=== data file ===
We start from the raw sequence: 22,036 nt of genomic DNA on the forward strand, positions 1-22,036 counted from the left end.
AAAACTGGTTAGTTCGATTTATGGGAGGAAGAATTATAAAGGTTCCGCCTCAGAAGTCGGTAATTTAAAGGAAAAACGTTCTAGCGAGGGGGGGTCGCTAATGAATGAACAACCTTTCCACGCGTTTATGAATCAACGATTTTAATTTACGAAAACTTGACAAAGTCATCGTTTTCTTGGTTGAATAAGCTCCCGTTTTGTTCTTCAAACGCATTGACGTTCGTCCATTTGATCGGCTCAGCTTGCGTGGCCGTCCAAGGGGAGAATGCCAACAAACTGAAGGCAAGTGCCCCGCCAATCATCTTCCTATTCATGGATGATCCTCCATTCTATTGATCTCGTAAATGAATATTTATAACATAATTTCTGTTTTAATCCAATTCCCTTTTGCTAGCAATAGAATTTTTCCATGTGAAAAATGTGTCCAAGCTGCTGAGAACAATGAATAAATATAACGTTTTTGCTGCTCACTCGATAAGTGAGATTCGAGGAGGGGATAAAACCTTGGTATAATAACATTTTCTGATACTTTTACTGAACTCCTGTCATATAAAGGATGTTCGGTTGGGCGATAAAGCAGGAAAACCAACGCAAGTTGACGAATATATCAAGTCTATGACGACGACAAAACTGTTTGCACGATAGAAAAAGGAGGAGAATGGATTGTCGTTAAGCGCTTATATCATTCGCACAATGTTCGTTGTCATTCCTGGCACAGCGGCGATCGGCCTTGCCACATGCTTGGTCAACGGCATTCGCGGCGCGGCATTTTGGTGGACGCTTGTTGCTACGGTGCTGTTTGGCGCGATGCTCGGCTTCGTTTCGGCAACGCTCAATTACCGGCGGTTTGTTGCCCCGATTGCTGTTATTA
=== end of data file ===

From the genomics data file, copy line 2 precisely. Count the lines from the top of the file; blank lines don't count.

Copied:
AAAACTGGTTAGTTCGATTTATGGGAGGAAGAATTATAAAGGTTCCGCCTCAGAAGTCGGTAATTTAAAGGAAAAACGTTCTAGCGAGGGGGGGTCGCTAATGAATGAACAACCTTTCCACGCGTTTATGAATCAACGATTTTAATTTACGAAAACTTGACAAAGTCATCGTTTTCTTGGTTGAATAAGCTCCCGTTTTGTTCTTCAAACGCATTGACGTTCGTCCATTTGATCGGCTCAGCTTGCGTGGCCGTCCAAGGGGAGAATGCCAACAAACTGAAGGCAAGTGCCCCGCCAATCATCTTCCTATTCATGGATGATCCTCCATTCTATTGATCTCGTAAATGAATATTTATAACATAATTTCTGTTTTAATCCAATTCCCTTTTGCTAGCAATAGAATTTTTCCATGTGAAAAATGTGTCCAAGCTGCTGAGAACAATGAATAAATATAACGTTTTTGCTGCTCACTCGATAAGTGAGATTCGAGGAGGGGATAAAACCTTGGTATAATAACATTTTCTGATACTTTTACTGAACTCCTGTCATATAAAGGATGTTCGGTTGGGCGATAAAGCAGGAAAACCAACGCAAGTTGACGAATATATCAAGTCTATGACGACGACAAAACTGTTTGCACGATAGAAAAAGGAGGAGAATGGATTGTCGTTAAGCGCTTATATCATTCGCACAATGTTCGTTGTCATTCCTGGCACAGCGGCGATCGGCCTTGCCACATGCTTGGTCAACGGCATTCGCGGCGCGGCATTTTGGTGGACGCTTGTTGCTACGGTGCTGTTTGGCGCGATGCTCGGCTTCGTTTCGGCAACGCTCAATTACCGGCGGTTTGTTGCCCCGATTGCTGTTATTA